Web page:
YOU ARE HERE: LAT HomeCollections

Right Here, Right Now : Exhibit at six locations features current works by a cross-section of Southern California artists.

July 16, 1993|NANCY KAPITANOFF | SPECIAL TO THE TIMES; Nancy Kapitanoff writes regularly about art for The Times. and

Southern California artists continue to make art despite the region's vagaries.

They still have "an energy, need and desire to communicate with other people," said Noel Korten, curator and program director of exhibi tions for the Los Angeles Cultural Affairs Department.

The work of many artists, however, may not see the light of an exhibition space for many moons, even years.

To provide a forum for Southern California artists to exhibit their work, the Cultural Affairs Department has organized "The 1993 Los Angeles Juried Exhibition," a citywide art show taking place at six city-run art centers. Show openings begin tonight.

Each center is presenting artists' work in a particular medium. Among the galleries taking part in the event are two in the San Fernando Valley. Artspace in Woodland Hills will exhibit 39 sculptures beginning July 27, and McGroarty Arts Center in Tujunga opens its textiles and fiber show at 7 tonight.

More than 120 paintings are on display at the Los Angeles Municipal Art Gallery in Barnsdall Park. Next door, at the Junior Arts Center Gallery, are 75 works on paper. One can see 49 prints at the Watts Towers Arts Center and 59 mixed-media and assemblage pieces at the William Grant Still Arts Center in the Mid-City district.

Artists were allowed to enter one work that had been completed within the last two years. From 1,294 submissions, 364 were chosen by six jurors, each of whom had selected art of a specific medium.

"There is a mixture of work by experienced artists who have exhibited, and many that we haven't heard of before," Korten said.

"What's exciting about this exhibition is it represents work being done in a specific time and place. You get a sense of the vibrancy and vitality of the artists, and a feeling of what everyone, not just artists, is thinking about."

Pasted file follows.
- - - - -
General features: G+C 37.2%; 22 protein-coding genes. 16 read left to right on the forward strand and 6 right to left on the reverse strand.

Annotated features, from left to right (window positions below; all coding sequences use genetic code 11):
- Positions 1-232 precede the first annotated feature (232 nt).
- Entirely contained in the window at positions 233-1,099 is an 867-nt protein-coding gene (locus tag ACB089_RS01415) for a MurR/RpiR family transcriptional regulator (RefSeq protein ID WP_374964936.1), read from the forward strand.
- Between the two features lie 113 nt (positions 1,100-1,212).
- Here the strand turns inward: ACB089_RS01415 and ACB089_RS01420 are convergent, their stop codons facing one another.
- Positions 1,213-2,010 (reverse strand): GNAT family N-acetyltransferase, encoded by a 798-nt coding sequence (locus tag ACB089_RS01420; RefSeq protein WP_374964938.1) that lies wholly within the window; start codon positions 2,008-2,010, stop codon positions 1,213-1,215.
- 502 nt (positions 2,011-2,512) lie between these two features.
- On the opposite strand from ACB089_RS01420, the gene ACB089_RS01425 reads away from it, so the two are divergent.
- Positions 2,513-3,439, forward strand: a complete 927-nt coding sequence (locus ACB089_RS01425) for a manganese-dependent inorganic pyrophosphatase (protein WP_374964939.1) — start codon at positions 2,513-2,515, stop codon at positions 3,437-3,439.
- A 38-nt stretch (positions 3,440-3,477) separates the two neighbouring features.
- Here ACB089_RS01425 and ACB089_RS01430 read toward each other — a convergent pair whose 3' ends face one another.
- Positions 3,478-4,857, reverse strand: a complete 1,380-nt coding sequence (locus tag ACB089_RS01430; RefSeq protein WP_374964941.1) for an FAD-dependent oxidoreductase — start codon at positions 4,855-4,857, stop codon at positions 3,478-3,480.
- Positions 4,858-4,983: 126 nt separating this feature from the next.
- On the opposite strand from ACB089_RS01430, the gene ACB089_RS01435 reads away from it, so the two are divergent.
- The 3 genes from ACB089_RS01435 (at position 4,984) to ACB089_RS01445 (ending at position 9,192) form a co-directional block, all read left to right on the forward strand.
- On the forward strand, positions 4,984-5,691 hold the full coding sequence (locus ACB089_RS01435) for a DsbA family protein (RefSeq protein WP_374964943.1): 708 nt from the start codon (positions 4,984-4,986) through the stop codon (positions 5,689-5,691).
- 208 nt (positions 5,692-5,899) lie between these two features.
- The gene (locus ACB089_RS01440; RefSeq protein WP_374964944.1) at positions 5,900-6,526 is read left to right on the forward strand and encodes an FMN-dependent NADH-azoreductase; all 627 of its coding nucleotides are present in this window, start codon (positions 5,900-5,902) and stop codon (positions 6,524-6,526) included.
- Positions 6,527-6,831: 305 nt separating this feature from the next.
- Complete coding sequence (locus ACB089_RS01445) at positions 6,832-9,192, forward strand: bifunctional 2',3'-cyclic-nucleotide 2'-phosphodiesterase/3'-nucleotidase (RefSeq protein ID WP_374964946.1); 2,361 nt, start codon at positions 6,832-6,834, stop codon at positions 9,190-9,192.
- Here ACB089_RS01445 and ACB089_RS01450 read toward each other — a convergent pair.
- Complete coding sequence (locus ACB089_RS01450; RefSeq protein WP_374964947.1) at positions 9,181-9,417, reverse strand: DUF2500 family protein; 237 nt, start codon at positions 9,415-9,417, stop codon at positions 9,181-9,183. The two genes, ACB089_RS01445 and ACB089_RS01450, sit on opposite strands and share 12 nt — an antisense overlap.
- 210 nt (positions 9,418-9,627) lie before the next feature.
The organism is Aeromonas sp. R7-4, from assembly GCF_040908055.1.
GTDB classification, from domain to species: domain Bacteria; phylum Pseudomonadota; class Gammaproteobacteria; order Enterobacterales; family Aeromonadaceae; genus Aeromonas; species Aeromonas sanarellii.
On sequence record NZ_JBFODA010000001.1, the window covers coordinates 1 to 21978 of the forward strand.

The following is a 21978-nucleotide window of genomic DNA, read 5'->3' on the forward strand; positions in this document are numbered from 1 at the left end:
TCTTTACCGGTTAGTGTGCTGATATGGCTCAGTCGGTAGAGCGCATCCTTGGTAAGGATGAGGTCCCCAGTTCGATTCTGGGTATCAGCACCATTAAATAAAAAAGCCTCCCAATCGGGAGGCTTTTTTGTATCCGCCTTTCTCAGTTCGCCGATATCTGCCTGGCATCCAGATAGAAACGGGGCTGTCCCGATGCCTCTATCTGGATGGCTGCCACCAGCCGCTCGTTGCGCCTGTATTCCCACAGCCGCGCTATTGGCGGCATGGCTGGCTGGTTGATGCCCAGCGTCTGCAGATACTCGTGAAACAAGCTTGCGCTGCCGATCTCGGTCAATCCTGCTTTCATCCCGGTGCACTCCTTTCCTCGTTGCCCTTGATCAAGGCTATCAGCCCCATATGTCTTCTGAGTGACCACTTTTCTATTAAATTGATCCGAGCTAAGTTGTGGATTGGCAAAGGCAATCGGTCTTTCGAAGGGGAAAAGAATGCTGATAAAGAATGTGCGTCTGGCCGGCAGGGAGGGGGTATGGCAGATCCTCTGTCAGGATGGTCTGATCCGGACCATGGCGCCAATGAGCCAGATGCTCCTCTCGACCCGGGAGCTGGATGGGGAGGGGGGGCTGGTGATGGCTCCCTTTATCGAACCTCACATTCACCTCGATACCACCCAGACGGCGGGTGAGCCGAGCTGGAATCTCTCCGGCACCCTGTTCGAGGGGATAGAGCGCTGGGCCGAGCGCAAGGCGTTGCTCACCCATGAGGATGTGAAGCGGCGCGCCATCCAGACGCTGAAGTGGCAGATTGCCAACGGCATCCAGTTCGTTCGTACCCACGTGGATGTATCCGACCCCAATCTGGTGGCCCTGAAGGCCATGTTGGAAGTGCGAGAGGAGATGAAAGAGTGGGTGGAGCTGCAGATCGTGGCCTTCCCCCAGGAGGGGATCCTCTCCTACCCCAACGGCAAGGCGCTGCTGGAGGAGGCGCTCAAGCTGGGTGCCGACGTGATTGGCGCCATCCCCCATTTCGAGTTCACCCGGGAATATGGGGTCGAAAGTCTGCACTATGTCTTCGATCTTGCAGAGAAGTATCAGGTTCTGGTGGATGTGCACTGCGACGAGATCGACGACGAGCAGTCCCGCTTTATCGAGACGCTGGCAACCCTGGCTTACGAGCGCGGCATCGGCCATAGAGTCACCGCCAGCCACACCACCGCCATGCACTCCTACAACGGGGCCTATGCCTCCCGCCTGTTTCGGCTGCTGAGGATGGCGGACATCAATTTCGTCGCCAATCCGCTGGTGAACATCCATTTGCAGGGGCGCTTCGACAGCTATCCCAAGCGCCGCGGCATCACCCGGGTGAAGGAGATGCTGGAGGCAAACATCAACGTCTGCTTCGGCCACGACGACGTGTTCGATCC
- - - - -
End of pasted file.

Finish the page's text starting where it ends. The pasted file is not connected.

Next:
Brian Estwick, exhibition coordinator, emphasized the department's desire to spotlight the various arts centers taking part in this event.

"We wanted to showcase the individual centers with specific mediums" and give attention to each center's art education and children's arts programs, he said. Working with the six centers during the past several months, he said he found that "the same energy and interest in community arts exists in vastly different communities."

At McGroarty Arts Center, the 19 textile and fiber works on view were selected by Carol Shaw-Sutton, who chairs the textiles/fiber department at Cal State Long Beach. Materials range from handmade paper and cotton to rawhide and gut. John Lehnertz used gut to make the two halves of his whole "shirt" in "We Were Best Friends."

Darlene Ely's sinewy and graceful floor-based "Whirligig" seems almost to dance with delight. David Speck's larger, more introspective "Chamber IV" of reed, waxed linen and Kozo fibers invites viewers in for a more meditative experience on the beauty and seduction of structure.

Genie Shenk's paper, tape and mixed-media conceptual wall piece "Dreaming in San Diego, Dreaming in L. A." seems to be a highly ordered daily record of random words, thoughts and ideas. Meredith Strauss created depth and geometric designs with cotton cord and metal mesh in her wall hanging "Nuances." The patterns of Marilyn McKenzie Chaffee's quilt form a "Mosaic Crossroads."

Other artists represented in the McGroarty show are Cathleen Bartels, Steve Baugher, Asthik Dilanian, Isabelle Guenat, Soyoung Hong, Linda Lee Kerr, Ilie Marie-Laure, Chari Myers, Laura Reyes, Rachael Rosenberg, Cameron Taylor-Brown and Jill Sabel Valavanis.

Where and When What: "Textiles/Fiber." Location: McGroarty Arts Center, 7570 McGroarty Terrace, Tujunga. Hours: Opening reception from 7 to 9 tonight. Regular hours: 9 a.m. to 4 p.m. Mondays, by appointment only Tuesdays through Saturdays; through Aug. 22. Call: (818) 352-5285.

Los Angeles Times Articles